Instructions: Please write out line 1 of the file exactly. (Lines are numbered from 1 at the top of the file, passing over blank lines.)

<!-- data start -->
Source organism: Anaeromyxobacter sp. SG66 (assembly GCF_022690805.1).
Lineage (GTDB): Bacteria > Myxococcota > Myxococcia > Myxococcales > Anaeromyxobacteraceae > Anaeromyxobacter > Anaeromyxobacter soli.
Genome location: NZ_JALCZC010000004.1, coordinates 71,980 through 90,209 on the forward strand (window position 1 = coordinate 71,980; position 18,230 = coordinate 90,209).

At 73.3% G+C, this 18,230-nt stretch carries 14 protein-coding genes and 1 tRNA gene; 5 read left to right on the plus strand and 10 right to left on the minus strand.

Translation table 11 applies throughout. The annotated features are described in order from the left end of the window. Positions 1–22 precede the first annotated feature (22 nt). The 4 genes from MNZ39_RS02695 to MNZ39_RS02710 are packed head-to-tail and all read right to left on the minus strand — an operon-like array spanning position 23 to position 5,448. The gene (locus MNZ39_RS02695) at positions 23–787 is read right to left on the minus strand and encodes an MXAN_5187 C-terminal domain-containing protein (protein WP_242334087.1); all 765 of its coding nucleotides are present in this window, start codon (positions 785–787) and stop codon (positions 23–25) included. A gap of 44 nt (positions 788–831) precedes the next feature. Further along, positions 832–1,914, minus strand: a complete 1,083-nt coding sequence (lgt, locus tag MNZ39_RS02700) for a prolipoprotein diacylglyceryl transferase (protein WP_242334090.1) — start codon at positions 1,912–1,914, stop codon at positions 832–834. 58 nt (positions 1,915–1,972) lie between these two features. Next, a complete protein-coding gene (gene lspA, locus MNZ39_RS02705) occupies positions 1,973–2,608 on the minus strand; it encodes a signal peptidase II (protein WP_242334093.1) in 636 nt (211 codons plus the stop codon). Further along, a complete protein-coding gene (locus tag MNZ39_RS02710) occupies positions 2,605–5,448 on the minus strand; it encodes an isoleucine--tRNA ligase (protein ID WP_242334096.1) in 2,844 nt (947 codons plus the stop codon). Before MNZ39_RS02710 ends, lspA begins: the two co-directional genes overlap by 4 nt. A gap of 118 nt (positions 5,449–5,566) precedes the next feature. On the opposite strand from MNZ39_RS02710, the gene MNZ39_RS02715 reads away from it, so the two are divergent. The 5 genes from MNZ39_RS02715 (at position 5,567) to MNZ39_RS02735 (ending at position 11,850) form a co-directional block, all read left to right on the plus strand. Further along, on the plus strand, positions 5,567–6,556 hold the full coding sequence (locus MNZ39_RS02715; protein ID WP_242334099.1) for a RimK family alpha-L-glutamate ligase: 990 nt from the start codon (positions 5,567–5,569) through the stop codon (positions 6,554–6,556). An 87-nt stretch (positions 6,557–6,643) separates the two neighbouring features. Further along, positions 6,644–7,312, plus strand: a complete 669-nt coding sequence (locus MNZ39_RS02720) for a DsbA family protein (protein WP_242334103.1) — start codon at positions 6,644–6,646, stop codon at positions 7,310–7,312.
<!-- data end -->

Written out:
Source organism: Anaeromyxobacter sp. SG66 (assembly GCF_022690805.1).